I obviously feel very different than the tired and stuck student I saw myself as at this time last year. After working to pay down my debt, getting paid to actually edit and shoot, and finding new passion in my personal productions, there was a part of me that believed returning to Regina was going to feel epic. The spring air, the lighting, all practically the same as when I packed up the Buick and headed home. What I saw instead was the reason I left. Aside from my good friends, Regina had no more relevance to what I wanted to do now, than it did in March of 2008.

Me next to the Regina sign on one of my final nights there.

Without effort things fell right back into place. Strolling through the uni hallways with Tyler felt like any other day I was there, and if I wasn't so focused on finding meaning I probably would've accidentally tried to get into my old dorm. Another year older, a bit more confident, and still as uncertain about the reality of my choices. Leaving school isn't a regret, but a reminder of a different path that I clearly saw and at the last minute decided not to take.

Somehow, thinking about my own potential has only become more exciting.

The weekend was significant for another reason. It was around this time last year, that chatting with my friends Dave and Tyler, we recorded ourselves talking about our favourite film school experiences and memories. I had already clearly stated my plans not to return, but the recording proved just how meaningful the whole journey had been. It was the kind of conversation we'd had hundreds of times, but on the cusp of breaking away from years of formal education, it felt more significant.

I used a few moments from the footage in a preview I edited for this blog:

I don't suppose Regina will ever really be as different or as personally revealing as my imagination says it should be. Instead, it'll always remind me of change and the choices that ultimately resulted in the path I'm on. A living scrapbook that I was a part of for a few years. As long as friends are there, I'll go back. They were always the best part of the experience anyway, and as I'm sure most would agree, they're the best connection we have to where we've been, what we've done, and where we want to go.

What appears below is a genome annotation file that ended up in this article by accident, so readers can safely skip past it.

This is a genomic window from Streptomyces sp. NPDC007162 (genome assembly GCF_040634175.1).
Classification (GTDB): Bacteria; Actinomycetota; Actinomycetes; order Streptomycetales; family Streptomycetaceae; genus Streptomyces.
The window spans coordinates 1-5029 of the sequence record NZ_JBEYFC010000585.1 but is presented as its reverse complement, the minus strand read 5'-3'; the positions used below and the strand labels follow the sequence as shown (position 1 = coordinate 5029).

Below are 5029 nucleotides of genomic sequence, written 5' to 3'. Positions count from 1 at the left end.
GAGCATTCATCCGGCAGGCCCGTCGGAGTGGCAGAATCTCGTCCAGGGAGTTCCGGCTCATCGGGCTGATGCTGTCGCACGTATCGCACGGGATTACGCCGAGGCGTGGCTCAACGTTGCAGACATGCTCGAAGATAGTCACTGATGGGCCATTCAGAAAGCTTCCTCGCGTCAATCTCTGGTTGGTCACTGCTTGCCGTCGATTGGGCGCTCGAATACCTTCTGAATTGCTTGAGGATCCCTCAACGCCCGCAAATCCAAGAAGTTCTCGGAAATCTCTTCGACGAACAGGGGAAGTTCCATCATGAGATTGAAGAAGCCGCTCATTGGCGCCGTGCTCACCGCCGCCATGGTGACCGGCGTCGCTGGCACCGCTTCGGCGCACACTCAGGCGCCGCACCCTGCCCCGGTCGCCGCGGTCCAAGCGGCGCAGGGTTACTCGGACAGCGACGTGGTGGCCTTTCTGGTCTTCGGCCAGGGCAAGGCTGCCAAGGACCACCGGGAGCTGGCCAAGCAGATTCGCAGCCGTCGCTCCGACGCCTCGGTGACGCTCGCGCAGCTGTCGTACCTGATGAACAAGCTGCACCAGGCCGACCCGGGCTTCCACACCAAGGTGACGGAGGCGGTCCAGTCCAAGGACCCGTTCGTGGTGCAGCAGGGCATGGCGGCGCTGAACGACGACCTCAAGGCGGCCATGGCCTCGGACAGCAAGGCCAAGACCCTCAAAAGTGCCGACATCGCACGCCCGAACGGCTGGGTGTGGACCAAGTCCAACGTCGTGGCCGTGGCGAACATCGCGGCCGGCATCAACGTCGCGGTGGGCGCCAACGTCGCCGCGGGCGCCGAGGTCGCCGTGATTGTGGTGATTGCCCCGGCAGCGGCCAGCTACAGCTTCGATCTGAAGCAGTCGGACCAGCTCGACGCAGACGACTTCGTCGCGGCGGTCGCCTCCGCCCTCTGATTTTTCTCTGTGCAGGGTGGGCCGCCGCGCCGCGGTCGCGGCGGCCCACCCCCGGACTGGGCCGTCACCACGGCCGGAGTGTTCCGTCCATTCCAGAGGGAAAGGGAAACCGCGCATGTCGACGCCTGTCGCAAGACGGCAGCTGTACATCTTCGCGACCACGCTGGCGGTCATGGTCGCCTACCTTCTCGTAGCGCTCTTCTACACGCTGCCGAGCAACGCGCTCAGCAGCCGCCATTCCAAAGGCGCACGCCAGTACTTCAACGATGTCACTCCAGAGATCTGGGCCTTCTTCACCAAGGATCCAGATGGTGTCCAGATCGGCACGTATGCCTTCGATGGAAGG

Jan 3, 2009

Film School Lesson: Creating Options

I think one of the best lessons any young filmmaker can learn is to search out as many outlets as possible to share, discuss, and promote your work. When I graduated high school in 2002 YouTube wasn't even an option yet, and that's just one outlet that's made it considerably easier to get yourself noticed - and cheaper than film school.

When considering film school you have to weigh your financial situation, etc. to see if going is even feasible. While I'm not entirely convinced that the financial obligation is worth it, what film school does provide is a tremendous opportunity to network, gauge the level of your skill, and the time to experiment and improve. All of this provides you with more options as a filmmaker. Allow me to expand on this:


Whether it's with your classmates, your profs, the girl you met in Art History, or the friends you made at the campus pub, university lends itself to meeting new people on a daily basis. This is valuable for numerous reasons. The more people you have in your court, the more people you have to support you. You never know when you'll need someone to act in one of your shorts, someone to hold the camera, someone to vote for your movie in a contest, someone to tell you about the contest in the first place, someone to refer you for a job or get you hired themselves. Just like a spider spinning a web, the larger your network the more likely you are to catch opportunity. You have to work at this! People aren't just going to approach you, and you need to teach yourself how to take advantage of Facebook, Myspace, YouTube, etc. not just as a way to waste time, but as a way to build a following. The internet is the cheapest and most global outlet for reaching a lot of people with your ideas quickly.